STEVE INSKEEP, HOST:
A new diplomat will take over one of the hardest jobs in Washington. It's the job of representing Pakistan to the United States at a time of poisonous relations between the two countries.
LINDA WERTHEIMER, HOST:
The post goes to Sherry Rehman. She is a lawmaker who lately faced threats to her life in Pakistan for her stance in favor of basic human rights. Now she replaces an ambassador who lost his job in a tangled episode.
INSKEEP: Hussein Haqqani was accused of involvement in writing a memo to the U.S. military. It asked for help in fending off the power of Pakistan's own army. Haqqani said he didn't draft that memo, but he was happy to give up his job. NPR's Jackie Northam reports.
JACKIE NORTHAM, BYLINE: The scandal that has consumed Pakistan over the past few weeks has been dubbed Memogate, and it pulls in officials from the highest offices in both Islamabad and Washington. The controversy centers around a memo that was sent to Admiral Mike Mullen, then the chairman of the Joint Chiefs of Staff, shortly after the killing of Osama bin Laden in May. The note, according to some reports, written on behalf of President Asif Ali Zardari, and asks the U.S. to help prevent a military coup. In return, according to the memo, Pakistan's civilian government made a wide range of promises that would be detrimental to the country's military and intelligence networks. The memo only came to light after a Pakistani businessman, Mansoor Ijaz, wrote about it in the Financial Times. Ijaz said Ambassador Haqqani had asked him to have the letter delivered to Mullen. Daniel Markey, a senior fellow at the Council on Foreign Relations, says it's a complicated plot that seems almost surreal.
DANIEL MARKEY: I guess it's one of those things where you wouldn't believe it if you hadn't seen it written somewhere. And you might not believe if it weren't Pakistan. You've seen these kind of crazy crises come and go.
NORTHAM: A spokesman for Mullen said the admiral did see the unsigned letter but essentially ignored it because he didn't consider it credible. The Pakistani media continued to run with the story, and the pressure built on both Haqqani and President Zardari. Haqqani is close to Zardari, but is also known as a critic of Pakistan's powerful military. He told NPR he did not write or deliver the memo, but he offered his resignation to help end the controversy. Anthony Cordesman, with the Center for Strategic and International Studies, says Haqqani didn't have much choice.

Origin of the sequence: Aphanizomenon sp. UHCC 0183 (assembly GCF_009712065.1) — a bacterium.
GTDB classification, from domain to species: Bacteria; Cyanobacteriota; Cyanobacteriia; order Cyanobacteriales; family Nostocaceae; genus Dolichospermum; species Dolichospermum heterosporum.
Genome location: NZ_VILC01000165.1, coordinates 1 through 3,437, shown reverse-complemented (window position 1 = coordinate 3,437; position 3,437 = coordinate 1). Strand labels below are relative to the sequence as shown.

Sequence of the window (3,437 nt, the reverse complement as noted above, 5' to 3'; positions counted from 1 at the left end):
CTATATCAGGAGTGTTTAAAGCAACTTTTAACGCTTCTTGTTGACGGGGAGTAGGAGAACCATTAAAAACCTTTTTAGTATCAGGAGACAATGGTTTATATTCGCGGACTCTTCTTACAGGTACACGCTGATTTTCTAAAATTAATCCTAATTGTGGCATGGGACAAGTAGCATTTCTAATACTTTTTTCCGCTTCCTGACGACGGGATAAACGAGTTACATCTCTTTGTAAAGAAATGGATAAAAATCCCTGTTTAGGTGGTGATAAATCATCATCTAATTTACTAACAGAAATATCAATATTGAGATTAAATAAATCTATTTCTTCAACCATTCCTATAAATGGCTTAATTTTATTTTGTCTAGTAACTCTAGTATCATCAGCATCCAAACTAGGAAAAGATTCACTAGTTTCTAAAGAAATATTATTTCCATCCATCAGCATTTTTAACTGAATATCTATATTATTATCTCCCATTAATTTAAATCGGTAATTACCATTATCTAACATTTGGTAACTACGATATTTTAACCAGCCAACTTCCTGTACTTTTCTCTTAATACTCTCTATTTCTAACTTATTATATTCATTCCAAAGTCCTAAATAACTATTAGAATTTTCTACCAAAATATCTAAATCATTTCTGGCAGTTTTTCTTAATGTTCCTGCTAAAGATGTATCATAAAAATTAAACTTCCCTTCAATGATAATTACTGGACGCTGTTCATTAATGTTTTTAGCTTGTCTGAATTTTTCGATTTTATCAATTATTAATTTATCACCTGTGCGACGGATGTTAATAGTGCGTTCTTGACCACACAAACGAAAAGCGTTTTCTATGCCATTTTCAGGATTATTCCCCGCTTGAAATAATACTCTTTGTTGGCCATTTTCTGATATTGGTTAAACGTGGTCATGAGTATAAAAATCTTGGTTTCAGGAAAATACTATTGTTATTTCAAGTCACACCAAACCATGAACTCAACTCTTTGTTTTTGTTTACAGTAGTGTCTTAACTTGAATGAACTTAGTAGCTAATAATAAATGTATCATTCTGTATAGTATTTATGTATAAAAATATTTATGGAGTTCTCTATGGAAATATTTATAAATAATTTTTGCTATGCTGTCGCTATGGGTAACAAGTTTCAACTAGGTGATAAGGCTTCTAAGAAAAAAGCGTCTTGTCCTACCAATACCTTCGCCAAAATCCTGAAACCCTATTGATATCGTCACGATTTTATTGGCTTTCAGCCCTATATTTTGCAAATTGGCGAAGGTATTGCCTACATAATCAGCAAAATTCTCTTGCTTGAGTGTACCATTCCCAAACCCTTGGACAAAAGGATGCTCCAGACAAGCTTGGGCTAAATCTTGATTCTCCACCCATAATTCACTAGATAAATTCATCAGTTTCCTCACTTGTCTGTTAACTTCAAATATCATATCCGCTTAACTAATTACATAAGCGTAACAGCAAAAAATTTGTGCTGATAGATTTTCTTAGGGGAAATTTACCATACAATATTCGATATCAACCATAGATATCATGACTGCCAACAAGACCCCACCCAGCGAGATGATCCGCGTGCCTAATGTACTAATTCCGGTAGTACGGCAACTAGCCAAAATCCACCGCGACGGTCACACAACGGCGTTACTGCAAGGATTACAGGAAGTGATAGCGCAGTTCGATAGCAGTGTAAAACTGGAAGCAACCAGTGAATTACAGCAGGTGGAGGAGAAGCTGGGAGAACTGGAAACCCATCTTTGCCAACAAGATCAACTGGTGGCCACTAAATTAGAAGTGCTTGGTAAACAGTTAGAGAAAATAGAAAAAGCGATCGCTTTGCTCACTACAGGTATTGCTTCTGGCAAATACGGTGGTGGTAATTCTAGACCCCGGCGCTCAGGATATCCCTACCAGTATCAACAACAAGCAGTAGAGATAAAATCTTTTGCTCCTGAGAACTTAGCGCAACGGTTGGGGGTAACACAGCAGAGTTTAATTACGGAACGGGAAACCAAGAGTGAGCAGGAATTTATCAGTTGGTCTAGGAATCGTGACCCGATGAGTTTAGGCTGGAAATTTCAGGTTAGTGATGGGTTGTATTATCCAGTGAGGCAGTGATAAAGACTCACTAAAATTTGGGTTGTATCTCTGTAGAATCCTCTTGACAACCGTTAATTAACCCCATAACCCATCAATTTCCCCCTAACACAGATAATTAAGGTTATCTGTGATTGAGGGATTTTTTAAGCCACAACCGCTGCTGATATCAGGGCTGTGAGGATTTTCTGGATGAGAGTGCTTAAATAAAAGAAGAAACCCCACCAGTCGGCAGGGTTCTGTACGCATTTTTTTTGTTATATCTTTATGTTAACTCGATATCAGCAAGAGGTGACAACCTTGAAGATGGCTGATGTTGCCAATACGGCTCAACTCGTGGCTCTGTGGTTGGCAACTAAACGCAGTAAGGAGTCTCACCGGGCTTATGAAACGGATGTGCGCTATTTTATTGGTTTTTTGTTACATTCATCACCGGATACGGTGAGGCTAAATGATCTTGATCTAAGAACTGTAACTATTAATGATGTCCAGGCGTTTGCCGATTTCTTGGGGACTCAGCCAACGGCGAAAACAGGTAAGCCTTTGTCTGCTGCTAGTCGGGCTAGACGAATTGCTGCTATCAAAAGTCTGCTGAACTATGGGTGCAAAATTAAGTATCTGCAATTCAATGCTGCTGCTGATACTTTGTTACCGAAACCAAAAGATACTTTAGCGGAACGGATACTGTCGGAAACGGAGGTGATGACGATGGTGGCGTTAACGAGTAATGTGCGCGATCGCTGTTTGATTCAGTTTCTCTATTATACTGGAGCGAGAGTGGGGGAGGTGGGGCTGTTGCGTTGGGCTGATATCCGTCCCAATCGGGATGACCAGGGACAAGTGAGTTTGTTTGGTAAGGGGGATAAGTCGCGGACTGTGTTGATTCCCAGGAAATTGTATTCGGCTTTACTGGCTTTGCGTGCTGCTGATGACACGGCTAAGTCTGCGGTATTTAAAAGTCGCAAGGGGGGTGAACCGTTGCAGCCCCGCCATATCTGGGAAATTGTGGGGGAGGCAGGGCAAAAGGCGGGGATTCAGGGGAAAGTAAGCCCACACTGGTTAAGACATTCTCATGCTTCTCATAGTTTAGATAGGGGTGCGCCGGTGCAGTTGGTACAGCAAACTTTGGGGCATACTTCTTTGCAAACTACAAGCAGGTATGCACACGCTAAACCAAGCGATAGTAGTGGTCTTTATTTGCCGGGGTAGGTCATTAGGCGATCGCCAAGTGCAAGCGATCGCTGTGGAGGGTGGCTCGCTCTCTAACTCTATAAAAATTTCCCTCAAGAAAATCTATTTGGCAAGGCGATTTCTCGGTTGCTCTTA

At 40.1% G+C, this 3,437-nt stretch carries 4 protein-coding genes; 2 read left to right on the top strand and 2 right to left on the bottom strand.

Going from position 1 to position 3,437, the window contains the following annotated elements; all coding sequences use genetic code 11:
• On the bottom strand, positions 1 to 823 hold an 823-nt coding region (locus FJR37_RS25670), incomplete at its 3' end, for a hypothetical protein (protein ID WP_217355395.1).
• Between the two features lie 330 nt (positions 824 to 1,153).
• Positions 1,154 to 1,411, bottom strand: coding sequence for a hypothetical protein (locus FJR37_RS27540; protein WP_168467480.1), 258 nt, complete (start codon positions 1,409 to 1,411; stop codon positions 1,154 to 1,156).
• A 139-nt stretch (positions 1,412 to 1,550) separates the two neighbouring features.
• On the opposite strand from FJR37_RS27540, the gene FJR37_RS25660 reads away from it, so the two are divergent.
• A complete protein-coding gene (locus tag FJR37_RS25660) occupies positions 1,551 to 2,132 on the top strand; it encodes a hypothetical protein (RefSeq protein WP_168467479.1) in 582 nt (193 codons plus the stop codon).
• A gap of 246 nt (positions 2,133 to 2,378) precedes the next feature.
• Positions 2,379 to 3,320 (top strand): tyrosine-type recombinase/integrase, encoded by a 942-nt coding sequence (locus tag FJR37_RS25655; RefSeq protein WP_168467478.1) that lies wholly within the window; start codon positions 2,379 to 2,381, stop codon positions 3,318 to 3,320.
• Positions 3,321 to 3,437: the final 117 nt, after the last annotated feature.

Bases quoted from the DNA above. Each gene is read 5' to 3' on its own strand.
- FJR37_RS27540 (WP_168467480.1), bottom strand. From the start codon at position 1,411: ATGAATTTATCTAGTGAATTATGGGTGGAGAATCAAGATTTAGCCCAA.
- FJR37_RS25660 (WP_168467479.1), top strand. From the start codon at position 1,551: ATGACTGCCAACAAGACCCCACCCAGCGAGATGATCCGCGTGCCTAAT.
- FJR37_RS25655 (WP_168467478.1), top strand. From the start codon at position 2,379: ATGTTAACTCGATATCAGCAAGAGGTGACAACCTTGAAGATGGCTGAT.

ANTHONY CORDESMAN: Once this whole idea that he was involved with the elected head of Pakistan, and what appeared to be going to the United States to bypass the Pakistani military, made it extremely difficult for him to stay and if he had stayed would have raised more and more questions about was this part of some plot between the president of Pakistan and the United States.
NORTHAM: Still, Cordesman says Pakistan will be losing a strong voice in Washington with Haqqani's departure.
CORDESMAN: He was somebody who made very articulate cases for Pakistan's position. What's not clear is a future ambassador who is more politically acceptable in Pakistan, is going to be able to do anything as good a job in communicating between Pakistan and the United States.
NORTHAM: Haqqani's departure may give President Zardari a bit of breathing room, but it's unlikely to quell the uproar over Memogate, says the Council on Foreign Relations' Markey. He says the scandal is just part of a much larger problem in Pakistan - the struggle between the civilian and military leadership.
MARKEY: The centerpiece of the crisis is the question about whether the military or civilians really run the country. And you know, most analysts have concluded that in fact the military calls the shots in Pakistan. Even though you have an elected president and parliament, that when push comes to shove, the military really decides how Pakistan's foreign policy and in fact a lot of its domestic politics will be decided.
NORTHAM: Pakistan's military has ruled the country for more than half its 64-year existence and has either pushed out or seized power from several civilian governments. Markey says that could be what's developing now. Jackie Northam, NPR News, Washington.
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